New Hanover County makes pitch for Project Grace's financial benefits
This week, New Hanover County took another step forward with Project Grace, its plan to combine private development with a new library and museum in downtown Wilmington.
Camille Mojica: Alright so I have Ben Schachtman in the studio with me to talk about Project Grace. Ben, thanks for being here.
Benjamin Schachtman: No problem, happy to do it. This plan, which would redevelop the county-owned block with the library and parking deck in downtown Wilmington, is really fascinating.
Cami: So first things first, Monday morning the New Hanover County Commissioners voted to approve two things regarding project Grace: first, updates to the memorandum of understanding put out back in 2021, and second to put the financial agreement on the state treasurer’s desk for approval, and to make county manager Chris Coudriet in charge of making a long-term lease agreement for the library and the museum.
Ben: And a lot of numbers were thrown around at this meeting, right?
Cami: Yeah. So let’s start with the changes to the memorandum. The building would no longer be on the south side of the block, but rather on the north side, on Grace Street. They’ve updated the square footage from 81,000 to just shy of 85,000, and approved a stair tower to be built, on the developer’s dime, as part of the parking garage. And the last change was to base rent which decreased. Those were the big things.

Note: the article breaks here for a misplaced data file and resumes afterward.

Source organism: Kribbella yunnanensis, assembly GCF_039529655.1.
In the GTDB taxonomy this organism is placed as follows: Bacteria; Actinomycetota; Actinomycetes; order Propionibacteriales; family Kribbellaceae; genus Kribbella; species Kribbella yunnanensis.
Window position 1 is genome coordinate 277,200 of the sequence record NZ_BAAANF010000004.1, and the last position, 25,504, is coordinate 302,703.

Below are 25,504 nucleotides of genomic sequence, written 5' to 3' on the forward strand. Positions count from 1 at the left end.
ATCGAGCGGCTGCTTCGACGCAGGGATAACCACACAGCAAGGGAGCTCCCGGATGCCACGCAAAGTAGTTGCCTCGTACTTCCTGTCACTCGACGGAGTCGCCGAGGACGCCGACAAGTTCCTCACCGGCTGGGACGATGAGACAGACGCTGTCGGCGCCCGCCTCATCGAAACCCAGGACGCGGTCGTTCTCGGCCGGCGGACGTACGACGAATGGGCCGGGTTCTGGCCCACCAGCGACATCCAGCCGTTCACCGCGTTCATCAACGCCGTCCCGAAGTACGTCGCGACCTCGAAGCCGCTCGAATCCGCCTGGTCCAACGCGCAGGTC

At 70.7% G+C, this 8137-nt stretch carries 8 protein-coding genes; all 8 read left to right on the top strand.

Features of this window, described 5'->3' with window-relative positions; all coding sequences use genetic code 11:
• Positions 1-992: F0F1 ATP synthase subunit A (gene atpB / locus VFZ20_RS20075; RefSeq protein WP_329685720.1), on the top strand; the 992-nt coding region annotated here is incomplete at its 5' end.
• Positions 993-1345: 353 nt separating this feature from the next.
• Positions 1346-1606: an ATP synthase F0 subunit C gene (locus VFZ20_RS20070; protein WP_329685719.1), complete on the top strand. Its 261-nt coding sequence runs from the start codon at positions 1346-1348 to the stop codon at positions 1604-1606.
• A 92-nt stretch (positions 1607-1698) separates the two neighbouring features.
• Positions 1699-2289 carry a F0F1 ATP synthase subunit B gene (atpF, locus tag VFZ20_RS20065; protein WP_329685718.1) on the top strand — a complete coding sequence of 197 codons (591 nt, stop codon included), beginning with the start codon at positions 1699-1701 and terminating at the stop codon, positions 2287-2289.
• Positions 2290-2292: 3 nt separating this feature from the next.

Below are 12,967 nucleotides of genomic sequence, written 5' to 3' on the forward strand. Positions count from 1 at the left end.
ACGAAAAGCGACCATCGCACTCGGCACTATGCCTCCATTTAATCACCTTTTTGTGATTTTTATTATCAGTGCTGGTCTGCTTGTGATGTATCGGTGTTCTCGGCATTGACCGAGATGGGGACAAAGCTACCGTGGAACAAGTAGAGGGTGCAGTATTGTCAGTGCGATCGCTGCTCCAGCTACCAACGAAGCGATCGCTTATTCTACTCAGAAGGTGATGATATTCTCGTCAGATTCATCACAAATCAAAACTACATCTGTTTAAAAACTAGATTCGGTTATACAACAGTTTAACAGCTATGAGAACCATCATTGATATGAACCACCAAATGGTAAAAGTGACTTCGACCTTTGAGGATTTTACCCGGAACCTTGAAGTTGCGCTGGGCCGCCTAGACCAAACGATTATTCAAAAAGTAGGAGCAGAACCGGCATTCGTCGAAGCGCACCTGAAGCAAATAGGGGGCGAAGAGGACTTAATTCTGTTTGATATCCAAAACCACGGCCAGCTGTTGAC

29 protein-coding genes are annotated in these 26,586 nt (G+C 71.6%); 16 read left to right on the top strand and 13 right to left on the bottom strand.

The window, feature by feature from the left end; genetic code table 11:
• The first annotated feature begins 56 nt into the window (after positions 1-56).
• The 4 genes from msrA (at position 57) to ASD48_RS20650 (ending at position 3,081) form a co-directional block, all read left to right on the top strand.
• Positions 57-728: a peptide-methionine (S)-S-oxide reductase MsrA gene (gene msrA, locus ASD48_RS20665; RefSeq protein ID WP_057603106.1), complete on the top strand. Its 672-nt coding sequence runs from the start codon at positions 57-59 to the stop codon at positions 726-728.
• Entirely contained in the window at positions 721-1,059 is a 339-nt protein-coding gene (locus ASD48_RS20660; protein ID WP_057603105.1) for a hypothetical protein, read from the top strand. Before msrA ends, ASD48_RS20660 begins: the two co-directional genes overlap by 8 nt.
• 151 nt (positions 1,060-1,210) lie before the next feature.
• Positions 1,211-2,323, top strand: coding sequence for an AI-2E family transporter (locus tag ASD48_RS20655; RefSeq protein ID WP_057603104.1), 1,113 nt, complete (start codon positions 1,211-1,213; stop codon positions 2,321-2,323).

Ben: Alright, and they showed us the financial analysis breakdown as to why this project is beneficial. Could you speak a bit more on that?
Cami: Oh, sure! I’ll try to keep the numbers simple here, but here’s the gist: the county is arguing that it’s a financially better deal for the county to lease-to-own this project rather than build it itself. Now, real quick, Ben could you explain what lease-to-own means?
Ben: Sure, the county will essentially pay for the new museum and library in 20 annual installments [of a little over $4 million each]. This means the developer deals with the upfront cost of construction and financing – but because of that, the developer tacks on some additional costs. So, like any lease-to-own deal, it’ll cost more than if the county paid directly for the construction itself, upfront.
Cami: Right – if they were to build it ourselves, it would cost $66.8 million, as opposed to roughly $83 million with the lease-to-own option. Without looking at the other “benefits” as the county calls it, it seems like we’re spending more money.
Ben: But, the county argues that if it ‘went it alone,’ it wouldn’t be able to promise private development. But with the lease-to-own, there’s a public-private partnership, which means private buildings, which means — more tax revenue! Now that could happen if the county just built the museum and library and sold the other half of the block, but they argue they couldn’t guarantee it.
Cami: Right. So, the county says some of the benefits are the property tax revenue that the county will get over the years, that’s estimated to balance out roughly $11.6 million in costs over 20 years [these include property tax and the lease of parking spots]. But there are others, like Room Occupancy Tax, Sales Tax, and City of Wilmington tax, which the county pegs at around $12 million dollars over two decades. The combined benefits over that time frame are about $23.6 million – according to the county.